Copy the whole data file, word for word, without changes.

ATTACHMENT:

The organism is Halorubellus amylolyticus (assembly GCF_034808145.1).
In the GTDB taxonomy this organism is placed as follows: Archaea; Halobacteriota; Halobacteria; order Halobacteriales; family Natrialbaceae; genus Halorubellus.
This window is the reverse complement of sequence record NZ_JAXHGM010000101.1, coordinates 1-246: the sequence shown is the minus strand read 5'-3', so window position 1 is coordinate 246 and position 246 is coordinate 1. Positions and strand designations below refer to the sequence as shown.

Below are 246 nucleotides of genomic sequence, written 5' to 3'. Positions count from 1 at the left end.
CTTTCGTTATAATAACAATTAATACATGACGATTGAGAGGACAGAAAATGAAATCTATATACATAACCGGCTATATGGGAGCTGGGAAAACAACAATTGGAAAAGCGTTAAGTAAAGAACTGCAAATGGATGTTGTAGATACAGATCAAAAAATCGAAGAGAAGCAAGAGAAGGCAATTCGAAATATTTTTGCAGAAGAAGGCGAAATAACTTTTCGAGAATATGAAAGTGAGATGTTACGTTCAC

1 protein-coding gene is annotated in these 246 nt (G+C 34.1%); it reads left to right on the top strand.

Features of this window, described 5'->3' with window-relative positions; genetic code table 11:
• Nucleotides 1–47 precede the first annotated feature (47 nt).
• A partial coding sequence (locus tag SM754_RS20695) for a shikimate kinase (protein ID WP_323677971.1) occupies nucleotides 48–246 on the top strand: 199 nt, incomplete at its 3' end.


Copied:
The organism is Halorubellus amylolyticus (assembly GCF_034808145.1).
In the GTDB taxonomy this organism is placed as follows: Archaea; Halobacteriota; Halobacteria; order Halobacteriales; family Natrialbaceae; genus Halorubellus.
This window is the reverse complement of sequence record NZ_JAXHGM010000101.1, coordinates 1-246: the sequence shown is the minus strand read 5'-3', so window position 1 is coordinate 246 and position 246 is coordinate 1. Positions and strand designations below refer to the sequence as shown.

Below are 246 nucleotides of genomic sequence, written 5' to 3'. Positions count from 1 at the left end.
CTTTCGTTATAATAACAATTAATACATGACGATTGAGAGGACAGAAAATGAAATCTATATACATAACCGGCTATATGGGAGCTGGGAAAACAACAATTGGAAAAGCGTTAAGTAAAGAACTGCAAATGGATGTTGTAGATACAGATCAAAAAATCGAAGAGAAGCAAGAGAAGGCAATTCGAAATATTTTTGCAGAAGAAGGCGAAATAACTTTTCGAGAATATGAAAGTGAGATGTTACGTTCAC

1 protein-coding gene is annotated in these 246 nt (G+C 34.1%); it reads left to right on the top strand.

Features of this window, described 5'->3' with window-relative positions; genetic code table 11:
• Nucleotides 1–47 precede the first annotated feature (47 nt).
• A partial coding sequence (locus tag SM754_RS20695) for a shikimate kinase (protein ID WP_323677971.1) occupies nucleotides 48–246 on the top strand: 199 nt, incomplete at its 3' end.